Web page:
The fire’s a hiker’s fire.  Laid carefully.  Stones moved in at the edges to make a fire-break.  Dry wood used at the core, placed in layers.  A pile of kindling yonder.  It’s only just still burning.  In another minute or two it would have gone out, leaving no fire-light for Patrick.  The thought is very sad: not because the wood is dark enough yet to make the fire necessary, but because it would have been sad not to know someone else was near.   Patrick shouts:  “Hello, I’m Patrick,“ and remembers he’s forgotten his last name.  He remembers people have last names, but not why they’re called that.  Is your last name the one you’re told just before you die?  he wonders.  Patrick, he knows is his first name, because his mother gave it to him when he was born.   He can remember the colour of her eyes, he thinks.  Blue.  Duck-egg blue.   In the core of the fire, he finds a heap of molten plastic.  Credit cards burned black and unreadable – some old yellowing papers scorched to the point that touching breaks them into ash.  The ash is oddly aromatic, as if it were a cooking fire carelessly sprinkled with herbs rather than a rubbish burner.  As if the fire meant something.  Keep away, or come back?  He can’t tell.
Did he do this himself?  Kill his old self here?  Burn up his last name? If so why?  He can’t imagine any reason.  If he had one, he’s forgotten it.
It gets darker.  No one else comes back to the fire.  Patrick feeds it with the kindling.   He tries to remember things.  Perhaps he came here by train.  Maybe there’s a little station in a valley with a cat on a seat, and a long Gaelic and English station sign, black and white behind a carefully maintained bed of flowers.  That would be nice.
He remembers being told by a teacher years ago, that only un-imaginative people used words like ‘nice’, instead of – as it might be, ‘rustic’ or ‘oldworldly’ or ‘charming’ or another word, one that he can’t recall just now.  But he likes ‘nice’.  It says everything he wants to say to himself about the station he imagines in his head, and which he very much wishes to find.  Thinking nice thoughts, he dozes, by the fire.  He’s not lost, he tells himself in his dream.  He isn’t hungry, and he doesn’t wonder that he isn’t.  His mouth feels like a leather-purse.  It would only hold food like a cherished memento, or a spinster’s love-token.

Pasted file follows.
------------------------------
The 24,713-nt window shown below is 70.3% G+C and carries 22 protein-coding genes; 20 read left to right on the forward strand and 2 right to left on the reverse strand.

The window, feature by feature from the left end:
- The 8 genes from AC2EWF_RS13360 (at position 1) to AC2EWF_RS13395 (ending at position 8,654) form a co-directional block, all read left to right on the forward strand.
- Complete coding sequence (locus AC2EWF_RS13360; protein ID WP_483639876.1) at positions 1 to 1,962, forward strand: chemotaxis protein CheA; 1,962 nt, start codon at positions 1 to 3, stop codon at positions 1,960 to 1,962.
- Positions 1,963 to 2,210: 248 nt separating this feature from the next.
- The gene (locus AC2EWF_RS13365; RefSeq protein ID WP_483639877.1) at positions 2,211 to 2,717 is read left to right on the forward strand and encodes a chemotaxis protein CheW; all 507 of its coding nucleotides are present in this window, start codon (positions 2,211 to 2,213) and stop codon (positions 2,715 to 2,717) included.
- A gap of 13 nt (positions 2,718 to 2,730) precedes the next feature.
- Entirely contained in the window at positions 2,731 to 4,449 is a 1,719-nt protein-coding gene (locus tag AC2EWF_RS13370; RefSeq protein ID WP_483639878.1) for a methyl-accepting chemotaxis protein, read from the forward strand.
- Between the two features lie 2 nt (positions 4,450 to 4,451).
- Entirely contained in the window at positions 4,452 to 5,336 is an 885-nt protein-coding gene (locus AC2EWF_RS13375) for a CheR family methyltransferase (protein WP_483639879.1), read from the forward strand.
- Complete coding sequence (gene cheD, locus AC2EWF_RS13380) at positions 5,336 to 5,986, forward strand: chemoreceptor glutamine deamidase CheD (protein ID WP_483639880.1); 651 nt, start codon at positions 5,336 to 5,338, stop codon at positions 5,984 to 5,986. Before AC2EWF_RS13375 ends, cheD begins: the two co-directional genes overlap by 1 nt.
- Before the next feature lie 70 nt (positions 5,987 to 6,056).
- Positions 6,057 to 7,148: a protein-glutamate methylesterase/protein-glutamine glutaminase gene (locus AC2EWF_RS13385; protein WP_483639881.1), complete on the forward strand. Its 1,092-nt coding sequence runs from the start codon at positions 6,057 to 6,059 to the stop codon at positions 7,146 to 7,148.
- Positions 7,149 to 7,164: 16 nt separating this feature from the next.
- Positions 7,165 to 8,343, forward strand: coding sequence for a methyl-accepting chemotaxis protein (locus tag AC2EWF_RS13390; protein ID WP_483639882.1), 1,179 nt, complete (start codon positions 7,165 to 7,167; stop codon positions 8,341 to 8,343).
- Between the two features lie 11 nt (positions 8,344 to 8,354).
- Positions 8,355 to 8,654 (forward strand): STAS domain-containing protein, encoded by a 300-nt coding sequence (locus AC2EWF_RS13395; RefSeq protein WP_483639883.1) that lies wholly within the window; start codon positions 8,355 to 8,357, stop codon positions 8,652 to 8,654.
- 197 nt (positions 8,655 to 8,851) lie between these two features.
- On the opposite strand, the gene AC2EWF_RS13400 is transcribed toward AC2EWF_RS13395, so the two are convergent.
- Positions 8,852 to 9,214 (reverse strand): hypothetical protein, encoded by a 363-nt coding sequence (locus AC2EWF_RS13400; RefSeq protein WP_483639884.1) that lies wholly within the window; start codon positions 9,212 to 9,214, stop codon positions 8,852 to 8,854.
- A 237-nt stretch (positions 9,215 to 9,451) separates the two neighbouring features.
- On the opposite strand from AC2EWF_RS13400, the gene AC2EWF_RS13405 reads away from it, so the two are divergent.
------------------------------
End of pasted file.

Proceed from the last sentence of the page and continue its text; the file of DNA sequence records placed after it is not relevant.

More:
Patrick’s Dream doesn’t take very long.  At least he doesn’t think it does. It might have taken a day or multiple days, if the planet had turned the same multiple amount in addition to the hour or so of night he imagines he slept, but the twilight of morning greets him as he opens his eyes.  This time when he wakes he remembers all his dream, or perhaps enough of it to seem like all of it.  He also remembers that dreams are not usually things that he remembers so well:  in fact he rarely has them (or if he does he forgets them immediately upon waking). This one is different, or perhaps now he is different.
            He is on a train.  Travelling with his teacher, but she is old now, old enough to be a Grandmother, he thinks.  They are going somewhere so she can show him something, which he is on no account to call ‘nice’.  He will need other words for it. Some one has left a mirror on the table in the train.  It lies there between him and his school teacher daring one of them to pick it up.  It’s an old ladies’ hand mirror with crystal facetted edges and it’s a colour he thinks is called Jade.  She picks it up first, but turns it as if she’s looking into its back, so that it faces towards Patrick across the table.  His face in the mirror is too old, and his smile slopes sloppily like an avalanche of teeth and lips.   As he sees himself for the first time, and is forced to remember how he looks, or thinks he looks, and to judge how different is this mirror’s jade opinion of him, from his own, he hears the teacher sneeze behind the mirror, and it falls from her limp hand.  Her hand that is only bone and can not hold a mirror well enough, and the sneeze dislocates her lower jaw that is also, in the dream, only bone now, and which falls after and onto the mirror with a crash.  Jade and Ivory, he thinks, and wakes up. Somewhere years ago he has read that there are two gates of Dream, that are made of those materials.  From the other end of the carriage of the duck egg-blue train, he hears a child’s voice singing: